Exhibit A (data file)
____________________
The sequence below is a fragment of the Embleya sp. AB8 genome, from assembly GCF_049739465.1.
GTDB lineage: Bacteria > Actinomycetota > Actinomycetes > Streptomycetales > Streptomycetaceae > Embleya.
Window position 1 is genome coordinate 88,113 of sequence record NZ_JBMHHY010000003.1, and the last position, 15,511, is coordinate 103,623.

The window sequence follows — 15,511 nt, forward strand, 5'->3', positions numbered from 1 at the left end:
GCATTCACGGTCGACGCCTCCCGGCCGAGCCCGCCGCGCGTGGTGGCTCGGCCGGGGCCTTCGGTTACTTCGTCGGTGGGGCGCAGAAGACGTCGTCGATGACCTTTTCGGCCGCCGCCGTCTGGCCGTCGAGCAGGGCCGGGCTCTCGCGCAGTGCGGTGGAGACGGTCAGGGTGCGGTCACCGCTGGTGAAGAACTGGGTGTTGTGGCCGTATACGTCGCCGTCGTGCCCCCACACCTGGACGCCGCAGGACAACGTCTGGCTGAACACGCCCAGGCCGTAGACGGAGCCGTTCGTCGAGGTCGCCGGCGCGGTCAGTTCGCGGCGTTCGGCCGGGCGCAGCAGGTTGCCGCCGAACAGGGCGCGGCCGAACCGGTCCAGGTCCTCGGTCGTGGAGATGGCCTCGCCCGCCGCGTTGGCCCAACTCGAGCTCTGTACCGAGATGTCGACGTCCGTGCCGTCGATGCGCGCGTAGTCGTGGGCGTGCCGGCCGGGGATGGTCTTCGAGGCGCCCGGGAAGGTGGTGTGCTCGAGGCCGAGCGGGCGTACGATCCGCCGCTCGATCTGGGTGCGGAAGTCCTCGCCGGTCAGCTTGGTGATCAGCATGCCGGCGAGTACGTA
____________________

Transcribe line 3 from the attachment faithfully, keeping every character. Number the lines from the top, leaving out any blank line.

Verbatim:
Window position 1 is genome coordinate 88,113 of sequence record NZ_JBMHHY010000003.1, and the last position, 15,511, is coordinate 103,623.